Wednesday, May 17, 2017

Congressman won't revive bill to unload federal land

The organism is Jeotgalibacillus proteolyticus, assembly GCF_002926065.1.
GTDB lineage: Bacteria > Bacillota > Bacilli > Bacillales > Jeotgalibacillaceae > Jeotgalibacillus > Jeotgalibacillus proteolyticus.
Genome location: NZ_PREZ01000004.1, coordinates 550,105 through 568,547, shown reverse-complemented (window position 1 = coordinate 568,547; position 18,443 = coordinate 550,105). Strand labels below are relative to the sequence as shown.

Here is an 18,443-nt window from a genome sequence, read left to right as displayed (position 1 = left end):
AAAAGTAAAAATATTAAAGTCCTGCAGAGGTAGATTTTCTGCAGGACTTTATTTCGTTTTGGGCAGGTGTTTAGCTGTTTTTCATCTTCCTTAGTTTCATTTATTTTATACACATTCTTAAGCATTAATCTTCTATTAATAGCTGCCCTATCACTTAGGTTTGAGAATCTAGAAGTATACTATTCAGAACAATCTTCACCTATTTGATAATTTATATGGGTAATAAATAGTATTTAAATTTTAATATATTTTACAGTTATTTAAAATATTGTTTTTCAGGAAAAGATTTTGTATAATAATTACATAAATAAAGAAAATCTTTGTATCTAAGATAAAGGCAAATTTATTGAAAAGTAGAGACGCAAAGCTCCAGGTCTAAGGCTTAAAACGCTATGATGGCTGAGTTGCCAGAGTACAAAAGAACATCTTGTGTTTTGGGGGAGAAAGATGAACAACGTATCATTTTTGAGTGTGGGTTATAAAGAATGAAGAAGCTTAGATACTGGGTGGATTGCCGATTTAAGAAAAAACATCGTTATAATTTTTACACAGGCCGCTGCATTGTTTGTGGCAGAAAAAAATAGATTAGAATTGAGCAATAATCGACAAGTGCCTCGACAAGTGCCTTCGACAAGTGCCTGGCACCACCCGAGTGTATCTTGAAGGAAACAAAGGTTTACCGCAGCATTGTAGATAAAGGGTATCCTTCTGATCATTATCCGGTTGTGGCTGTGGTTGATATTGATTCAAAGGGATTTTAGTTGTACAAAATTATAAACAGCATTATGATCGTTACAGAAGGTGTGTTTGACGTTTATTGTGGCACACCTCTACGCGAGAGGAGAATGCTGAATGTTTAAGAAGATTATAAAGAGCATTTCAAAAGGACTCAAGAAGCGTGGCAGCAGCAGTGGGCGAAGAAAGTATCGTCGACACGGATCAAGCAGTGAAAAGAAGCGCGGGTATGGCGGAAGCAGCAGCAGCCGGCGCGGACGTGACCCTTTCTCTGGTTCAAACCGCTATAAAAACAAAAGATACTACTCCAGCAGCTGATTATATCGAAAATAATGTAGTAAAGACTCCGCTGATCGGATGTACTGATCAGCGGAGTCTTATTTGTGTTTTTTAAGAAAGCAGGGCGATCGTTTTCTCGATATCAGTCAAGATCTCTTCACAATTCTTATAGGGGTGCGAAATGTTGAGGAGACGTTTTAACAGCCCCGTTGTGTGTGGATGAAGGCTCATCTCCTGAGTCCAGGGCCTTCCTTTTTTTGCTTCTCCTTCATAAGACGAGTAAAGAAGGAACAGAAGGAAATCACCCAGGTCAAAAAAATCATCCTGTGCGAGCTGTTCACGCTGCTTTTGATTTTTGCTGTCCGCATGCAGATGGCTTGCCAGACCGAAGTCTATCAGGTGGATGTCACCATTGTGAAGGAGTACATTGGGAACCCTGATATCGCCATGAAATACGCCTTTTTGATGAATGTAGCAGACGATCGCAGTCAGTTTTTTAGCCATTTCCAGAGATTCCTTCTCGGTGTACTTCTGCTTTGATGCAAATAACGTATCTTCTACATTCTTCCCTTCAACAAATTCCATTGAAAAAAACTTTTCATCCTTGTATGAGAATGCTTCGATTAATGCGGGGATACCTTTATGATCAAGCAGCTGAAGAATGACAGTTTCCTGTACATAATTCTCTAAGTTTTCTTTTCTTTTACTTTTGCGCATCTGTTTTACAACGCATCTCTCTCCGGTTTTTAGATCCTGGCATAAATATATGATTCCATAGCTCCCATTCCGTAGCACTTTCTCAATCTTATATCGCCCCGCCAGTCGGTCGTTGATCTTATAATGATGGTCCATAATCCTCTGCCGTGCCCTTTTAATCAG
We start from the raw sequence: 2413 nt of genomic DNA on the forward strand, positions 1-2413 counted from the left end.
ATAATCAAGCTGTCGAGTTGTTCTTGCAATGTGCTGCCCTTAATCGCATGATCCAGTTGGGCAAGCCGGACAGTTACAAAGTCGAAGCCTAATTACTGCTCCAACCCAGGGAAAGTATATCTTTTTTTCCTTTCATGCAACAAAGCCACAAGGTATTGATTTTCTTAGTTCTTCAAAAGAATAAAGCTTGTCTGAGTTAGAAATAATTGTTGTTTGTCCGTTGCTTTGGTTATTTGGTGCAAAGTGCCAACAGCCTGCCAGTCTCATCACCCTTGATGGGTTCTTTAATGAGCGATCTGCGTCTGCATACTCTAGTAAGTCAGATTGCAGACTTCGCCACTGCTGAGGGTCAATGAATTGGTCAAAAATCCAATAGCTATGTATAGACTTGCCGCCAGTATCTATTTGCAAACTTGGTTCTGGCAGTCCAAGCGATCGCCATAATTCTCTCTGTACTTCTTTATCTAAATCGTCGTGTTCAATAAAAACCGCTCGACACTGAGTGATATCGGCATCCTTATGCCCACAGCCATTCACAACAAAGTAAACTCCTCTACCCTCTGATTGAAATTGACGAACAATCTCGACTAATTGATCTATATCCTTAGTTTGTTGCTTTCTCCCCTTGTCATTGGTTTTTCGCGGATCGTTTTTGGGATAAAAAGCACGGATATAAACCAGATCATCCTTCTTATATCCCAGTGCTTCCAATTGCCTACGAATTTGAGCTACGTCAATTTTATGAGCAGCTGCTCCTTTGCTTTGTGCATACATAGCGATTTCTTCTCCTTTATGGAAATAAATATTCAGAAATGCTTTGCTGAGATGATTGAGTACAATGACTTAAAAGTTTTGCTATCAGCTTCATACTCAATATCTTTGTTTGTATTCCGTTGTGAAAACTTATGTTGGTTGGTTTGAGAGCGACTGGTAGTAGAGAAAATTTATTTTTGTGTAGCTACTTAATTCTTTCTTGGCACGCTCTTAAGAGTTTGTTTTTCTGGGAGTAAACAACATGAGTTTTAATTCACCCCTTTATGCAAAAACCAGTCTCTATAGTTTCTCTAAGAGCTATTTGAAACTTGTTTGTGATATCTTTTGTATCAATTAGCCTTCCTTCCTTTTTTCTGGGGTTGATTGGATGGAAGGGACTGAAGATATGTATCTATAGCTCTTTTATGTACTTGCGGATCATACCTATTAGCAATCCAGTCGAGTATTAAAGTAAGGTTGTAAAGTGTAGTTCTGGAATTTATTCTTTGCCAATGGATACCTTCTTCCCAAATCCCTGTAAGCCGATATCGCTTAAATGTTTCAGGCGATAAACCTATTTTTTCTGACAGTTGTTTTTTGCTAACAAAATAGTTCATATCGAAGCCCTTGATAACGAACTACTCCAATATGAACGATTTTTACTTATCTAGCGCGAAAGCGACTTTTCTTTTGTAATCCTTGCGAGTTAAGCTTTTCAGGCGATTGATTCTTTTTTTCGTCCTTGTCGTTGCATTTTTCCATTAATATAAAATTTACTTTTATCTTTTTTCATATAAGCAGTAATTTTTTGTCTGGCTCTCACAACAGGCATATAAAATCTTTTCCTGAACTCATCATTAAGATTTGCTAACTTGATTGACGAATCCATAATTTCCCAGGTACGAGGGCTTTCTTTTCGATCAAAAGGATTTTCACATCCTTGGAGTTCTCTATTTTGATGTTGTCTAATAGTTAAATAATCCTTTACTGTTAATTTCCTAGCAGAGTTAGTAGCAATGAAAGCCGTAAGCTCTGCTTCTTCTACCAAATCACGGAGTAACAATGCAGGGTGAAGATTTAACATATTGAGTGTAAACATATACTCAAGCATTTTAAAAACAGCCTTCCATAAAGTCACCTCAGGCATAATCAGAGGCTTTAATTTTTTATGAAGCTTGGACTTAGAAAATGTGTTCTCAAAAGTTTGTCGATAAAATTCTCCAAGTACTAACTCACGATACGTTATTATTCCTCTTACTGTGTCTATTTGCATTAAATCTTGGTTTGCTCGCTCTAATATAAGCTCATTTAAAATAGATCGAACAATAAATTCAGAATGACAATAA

A proposal for the federal government to unload millions of acres of land in Nevada probably won’t return to Congress. That’s according to Rep. Mark Amodei, R-Nev., who introduced a massive lands bill last session and had considered reviving it. “Transferring millions of acres of public lands ... is not something I think the majority of people think is a good idea,” Amodei said during an interview with the Reno Gazette-Journal editorial board. During the previous session of Congress, Amodei introduced a measure known as the Honor the Nevada Enabling Act. The first phase covered nearly 7.3 million acres, about half within a checkerboard pattern that traverses the state from Sparks to Wendover. Other phase one land included property the Bureau of Land Management has already “designated for disposal.” The second phase would have transferred millions more acres. A summary of the bill called for non-exempt lands managed by the Bureau of Land Management, Forest Service and Bureau of Reclamation to be “conveyed upon request by the state or local governments.” The bill got a hearing in November but died when the congressional session ended Dec. 31. Backers of the bill hoped to revive the issue, and Amodei sought public input on the subject. Widespread public support for the idea never materialized. Also, the Nevada Wildlife Commission, which controls the Nevada Department of Wildlife, in February voted unanimously to send Amodei a letter summarizing opposition from dozens of hunters and anglers who testified on the idea. A Colorado College poll of voters in Nevada and six other Western states in January also showed majority opposition among Democrats, Republicans and independents to transferring federal land to state or other hands. In remarks Monday, Amodei said he won’t revive the bill. “Will that be being reintroduced in that form, no,” he said...more

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